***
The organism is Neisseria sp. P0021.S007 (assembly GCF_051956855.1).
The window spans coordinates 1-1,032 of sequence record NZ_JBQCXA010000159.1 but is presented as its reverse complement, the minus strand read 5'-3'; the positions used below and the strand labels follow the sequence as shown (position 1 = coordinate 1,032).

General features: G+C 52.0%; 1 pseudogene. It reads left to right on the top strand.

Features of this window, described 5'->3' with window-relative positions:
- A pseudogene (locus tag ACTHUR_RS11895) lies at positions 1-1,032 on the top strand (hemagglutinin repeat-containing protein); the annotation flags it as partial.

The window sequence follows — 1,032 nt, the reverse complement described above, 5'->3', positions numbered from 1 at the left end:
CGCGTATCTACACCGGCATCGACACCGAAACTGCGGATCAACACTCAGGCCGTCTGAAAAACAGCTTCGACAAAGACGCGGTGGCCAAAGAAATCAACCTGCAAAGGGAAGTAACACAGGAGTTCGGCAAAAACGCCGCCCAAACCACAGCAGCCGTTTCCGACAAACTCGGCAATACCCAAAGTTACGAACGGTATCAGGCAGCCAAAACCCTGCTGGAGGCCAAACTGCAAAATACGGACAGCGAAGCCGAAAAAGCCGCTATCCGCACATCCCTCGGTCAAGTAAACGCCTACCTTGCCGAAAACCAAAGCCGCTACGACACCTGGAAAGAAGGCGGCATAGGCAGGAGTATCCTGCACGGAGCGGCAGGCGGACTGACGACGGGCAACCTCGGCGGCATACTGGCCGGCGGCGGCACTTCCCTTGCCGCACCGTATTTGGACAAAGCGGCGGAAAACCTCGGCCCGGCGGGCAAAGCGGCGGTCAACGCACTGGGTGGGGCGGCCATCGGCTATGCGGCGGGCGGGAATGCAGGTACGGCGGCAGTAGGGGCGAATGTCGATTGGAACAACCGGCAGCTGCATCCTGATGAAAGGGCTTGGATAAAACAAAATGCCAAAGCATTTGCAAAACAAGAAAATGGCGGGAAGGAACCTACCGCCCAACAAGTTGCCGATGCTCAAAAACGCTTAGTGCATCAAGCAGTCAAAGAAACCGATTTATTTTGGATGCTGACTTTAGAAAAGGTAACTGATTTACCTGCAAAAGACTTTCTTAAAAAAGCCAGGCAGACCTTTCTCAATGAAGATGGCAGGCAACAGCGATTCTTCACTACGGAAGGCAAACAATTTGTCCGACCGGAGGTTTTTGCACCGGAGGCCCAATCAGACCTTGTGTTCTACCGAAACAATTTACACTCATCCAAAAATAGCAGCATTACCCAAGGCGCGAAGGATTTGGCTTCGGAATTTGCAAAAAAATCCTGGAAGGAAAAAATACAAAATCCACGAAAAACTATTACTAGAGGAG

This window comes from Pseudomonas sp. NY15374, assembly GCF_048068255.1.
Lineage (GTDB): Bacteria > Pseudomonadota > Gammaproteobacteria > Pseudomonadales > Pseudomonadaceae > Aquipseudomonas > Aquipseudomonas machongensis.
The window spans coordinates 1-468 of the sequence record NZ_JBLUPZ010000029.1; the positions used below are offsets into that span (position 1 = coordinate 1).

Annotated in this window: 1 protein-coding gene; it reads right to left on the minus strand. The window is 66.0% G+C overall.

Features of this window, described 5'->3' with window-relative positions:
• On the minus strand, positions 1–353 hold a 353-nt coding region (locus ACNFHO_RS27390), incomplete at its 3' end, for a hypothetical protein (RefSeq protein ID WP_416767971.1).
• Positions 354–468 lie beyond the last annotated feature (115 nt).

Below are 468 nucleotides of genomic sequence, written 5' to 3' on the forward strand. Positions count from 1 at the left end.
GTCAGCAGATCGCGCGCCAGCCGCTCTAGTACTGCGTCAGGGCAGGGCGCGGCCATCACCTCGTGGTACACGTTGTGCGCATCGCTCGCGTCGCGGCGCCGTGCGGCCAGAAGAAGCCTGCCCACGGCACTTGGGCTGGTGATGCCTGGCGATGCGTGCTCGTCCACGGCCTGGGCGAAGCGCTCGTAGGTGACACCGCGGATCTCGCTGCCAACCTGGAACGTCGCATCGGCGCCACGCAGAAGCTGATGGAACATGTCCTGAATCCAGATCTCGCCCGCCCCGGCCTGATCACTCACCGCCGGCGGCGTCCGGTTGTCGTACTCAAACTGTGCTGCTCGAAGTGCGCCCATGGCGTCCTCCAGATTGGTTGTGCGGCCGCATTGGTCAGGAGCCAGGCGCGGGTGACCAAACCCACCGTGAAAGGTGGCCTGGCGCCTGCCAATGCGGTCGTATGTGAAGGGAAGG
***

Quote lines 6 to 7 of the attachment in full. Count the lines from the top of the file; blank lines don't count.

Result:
The window sequence follows — 1,032 nt, the reverse complement described above, 5'->3', positions numbered from 1 at the left end:
CGCGTATCTACACCGGCATCGACACCGAAACTGCGGATCAACACTCAGGCCGTCTGAAAAACAGCTTCGACAAAGACGCGGTGGCCAAAGAAATCAACCTGCAAAGGGAAGTAACACAGGAGTTCGGCAAAAACGCCGCCCAAACCACAGCAGCCGTTTCCGACAAACTCGGCAATACCCAAAGTTACGAACGGTATCAGGCAGCCAAAACCCTGCTGGAGGCCAAACTGCAAAATACGGACAGCGAAGCCGAAAAAGCCGCTATCCGCACATCCCTCGGTCAAGTAAACGCCTACCTTGCCGAAAACCAAAGCCGCTACGACACCTGGAAAGAAGGCGGCATAGGCAGGAGTATCCTGCACGGAGCGGCAGGCGGACTGACGACGGGCAACCTCGGCGGCATACTGGCCGGCGGCGGCACTTCCCTTGCCGCACCGTATTTGGACAAAGCGGCGGAAAACCTCGGCCCGGCGGGCAAAGCGGCGGTCAACGCACTGGGTGGGGCGGCCATCGGCTATGCGGCGGGCGGGAATGCAGGTACGGCGGCAGTAGGGGCGAATGTCGATTGGAACAACCGGCAGCTGCATCCTGATGAAAGGGCTTGGATAAAACAAAATGCCAAAGCATTTGCAAAACAAGAAAATGGCGGGAAGGAACCTACCGCCCAACAAGTTGCCGATGCTCAAAAACGCTTAGTGCATCAAGCAGTCAAAGAAACCGATTTATTTTGGATGCTGACTTTAGAAAAGGTAACTGATTTACCTGCAAAAGACTTTCTTAAAAAAGCCAGGCAGACCTTTCTCAATGAAGATGGCAGGCAACAGCGATTCTTCACTACGGAAGGCAAACAATTTGTCCGACCGGAGGTTTTTGCACCGGAGGCCCAATCAGACCTTGTGTTCTACCGAAACAATTTACACTCATCCAAAAATAGCAGCATTACCCAAGGCGCGAAGGATTTGGCTTCGGAATTTGCAAAAAAATCCTGGAAGGAAAAAATACAAAATCCACGAAAAACTATTACTAGAGGAG